Everyone should stay active. Daily activity is important for your health and wellbeing. It will help boost your fitness, improve health markers, and even increase your happiness. But what’s the best daily fitness routine?
Why should you have a daily fitness routine?
General fitness is best tackled in small, regular amounts. The best way to use exercise to manage your weight, waistline, or health, is to do a little every day. This is better than doing a huge amount less frequently. Even a few minutes of fitness-based activity on daily basis can have a meaningful impact on your health. And the best thing about everyday fitness is that it’s sustainable. You can stay active for life, even if you don’t feel able to keep up a gym routine or sports training!
What do we mean by daily fitness?
There’s a difference between daily lifestyle fitness, and more intense focused workouts. Daily fitness does not mean going to the gym every single day or running every morning. This is not about following a structured workout plan with no days off.
Daily fitness is about living a healthy, active lifestyle. It’s the habits and routines which keep your body fit and your mind healthy.
The important factors of every day fitness
How can you design your personal daily fitness plan? What you do will depend on several factors. You’ll need to think about your personal fitness and physical ability, your daily routine, time constraints, and where you live.
But here’s what a good daily fitness routine should include:
This should be the basis of your everyday fitness plan. It’s more important than your official workouts and gym visits. Think about “NEAT” – non exercise activity thermogenesis. This means all the activity and movement you do which isn’t official exercise. Move, stand, and do manual chores as much as possible.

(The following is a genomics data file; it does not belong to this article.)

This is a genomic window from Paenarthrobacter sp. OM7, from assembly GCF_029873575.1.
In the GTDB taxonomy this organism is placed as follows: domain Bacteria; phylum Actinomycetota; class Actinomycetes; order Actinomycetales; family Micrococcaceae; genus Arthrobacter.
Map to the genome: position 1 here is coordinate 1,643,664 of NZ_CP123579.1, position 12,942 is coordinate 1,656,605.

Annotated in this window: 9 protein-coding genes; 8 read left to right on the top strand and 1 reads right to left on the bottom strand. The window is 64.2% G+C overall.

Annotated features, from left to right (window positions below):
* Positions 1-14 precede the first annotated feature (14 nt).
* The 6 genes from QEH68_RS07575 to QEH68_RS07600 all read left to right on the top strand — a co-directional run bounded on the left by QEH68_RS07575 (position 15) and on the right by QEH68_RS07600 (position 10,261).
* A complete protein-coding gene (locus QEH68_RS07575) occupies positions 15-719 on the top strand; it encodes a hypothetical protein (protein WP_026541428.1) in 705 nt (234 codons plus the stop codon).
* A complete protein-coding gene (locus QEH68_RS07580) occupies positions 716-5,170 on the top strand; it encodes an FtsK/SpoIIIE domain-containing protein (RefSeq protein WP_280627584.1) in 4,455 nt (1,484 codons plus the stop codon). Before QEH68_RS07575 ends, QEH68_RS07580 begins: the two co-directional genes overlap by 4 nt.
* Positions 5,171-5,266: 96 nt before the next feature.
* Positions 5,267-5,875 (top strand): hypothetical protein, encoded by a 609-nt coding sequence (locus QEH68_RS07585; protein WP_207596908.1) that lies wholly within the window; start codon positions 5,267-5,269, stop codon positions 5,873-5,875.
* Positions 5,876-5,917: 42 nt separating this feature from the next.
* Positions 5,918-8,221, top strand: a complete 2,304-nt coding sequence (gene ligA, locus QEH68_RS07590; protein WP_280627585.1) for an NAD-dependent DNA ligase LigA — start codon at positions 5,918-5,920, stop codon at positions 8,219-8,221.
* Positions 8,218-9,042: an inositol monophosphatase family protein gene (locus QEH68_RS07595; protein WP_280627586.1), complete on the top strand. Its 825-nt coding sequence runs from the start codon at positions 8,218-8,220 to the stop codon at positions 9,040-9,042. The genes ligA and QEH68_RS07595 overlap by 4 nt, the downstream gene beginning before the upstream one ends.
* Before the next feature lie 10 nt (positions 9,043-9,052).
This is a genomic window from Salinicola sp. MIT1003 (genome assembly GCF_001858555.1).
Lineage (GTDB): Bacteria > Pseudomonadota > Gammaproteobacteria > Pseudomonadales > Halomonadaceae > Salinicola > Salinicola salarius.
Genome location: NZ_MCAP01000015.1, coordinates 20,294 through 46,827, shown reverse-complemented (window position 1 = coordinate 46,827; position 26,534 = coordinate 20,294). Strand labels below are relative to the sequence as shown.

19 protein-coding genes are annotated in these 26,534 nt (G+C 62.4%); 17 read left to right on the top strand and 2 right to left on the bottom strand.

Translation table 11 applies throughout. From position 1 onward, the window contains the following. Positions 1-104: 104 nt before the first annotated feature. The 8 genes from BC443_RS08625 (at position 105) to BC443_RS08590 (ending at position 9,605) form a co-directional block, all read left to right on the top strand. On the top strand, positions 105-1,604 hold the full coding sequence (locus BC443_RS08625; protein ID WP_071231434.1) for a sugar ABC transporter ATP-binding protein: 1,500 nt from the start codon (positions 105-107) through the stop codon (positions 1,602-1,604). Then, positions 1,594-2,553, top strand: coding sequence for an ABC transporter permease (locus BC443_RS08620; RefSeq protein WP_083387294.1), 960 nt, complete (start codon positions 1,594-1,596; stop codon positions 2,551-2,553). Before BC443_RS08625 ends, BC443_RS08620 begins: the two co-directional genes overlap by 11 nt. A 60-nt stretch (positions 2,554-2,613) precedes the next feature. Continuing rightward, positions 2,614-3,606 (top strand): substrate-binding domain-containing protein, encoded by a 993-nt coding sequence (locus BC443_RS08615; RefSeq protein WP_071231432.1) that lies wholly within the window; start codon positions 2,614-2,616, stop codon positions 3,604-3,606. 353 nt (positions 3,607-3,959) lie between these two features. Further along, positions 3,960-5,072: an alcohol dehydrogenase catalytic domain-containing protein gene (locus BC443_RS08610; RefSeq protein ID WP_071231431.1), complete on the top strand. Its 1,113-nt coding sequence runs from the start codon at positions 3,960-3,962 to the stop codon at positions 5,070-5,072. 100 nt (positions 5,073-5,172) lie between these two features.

Walking is vastly under rated as a daily exercise tool. Can you walk more often during the day? Or increase your current walks? There’s no rule here: you can do one or two long walks, or lots of short walks during the day. Just get your step count up.
Stretching and posture
Any kind of stretching will benefit your body, help you unwind, and could even impact your sleep too. You could do yoga or Pilates, or just stretch out at home in whatever way feels good to your body.
Some kind of strength training should be part of your daily fitness plan. Everyone can benefit from strength or resistance training. As we get older, we lose muscle mass and bone density. Strength training will help address this. You don’t have to do weight training (although that’s good too). Strength training can mean body weight exercises which are easy to do at home.
Add some cardiovascular fitness work to your daily routine. CV work (or cardio) simply means any exercise which makes you breathe harder, gets your heart pumping faster, and works up a bit of a sweat. Make it something you enjoy. A fast walk? Playing football with your kids? Riding your bike? It’s important to find a form of cardio fitness you like and will do regularly.
How much do you need to do?
Don’t set any rules about how much cardio work, strength training and stretching you need to do every day. By setting targets, you risk falling short and giving up. Instead, set yourself health goals. 10,000 steps over the course of the day (or 70,000 over the week, if your routine is erratic). 10 minutes of stretching every day. Getting outside for fresh air and sunshine on your skin. The sense of feeling your heart beat faster and your body work up a sweat. These are all great targets for keeping your body fitter and healthier as you age.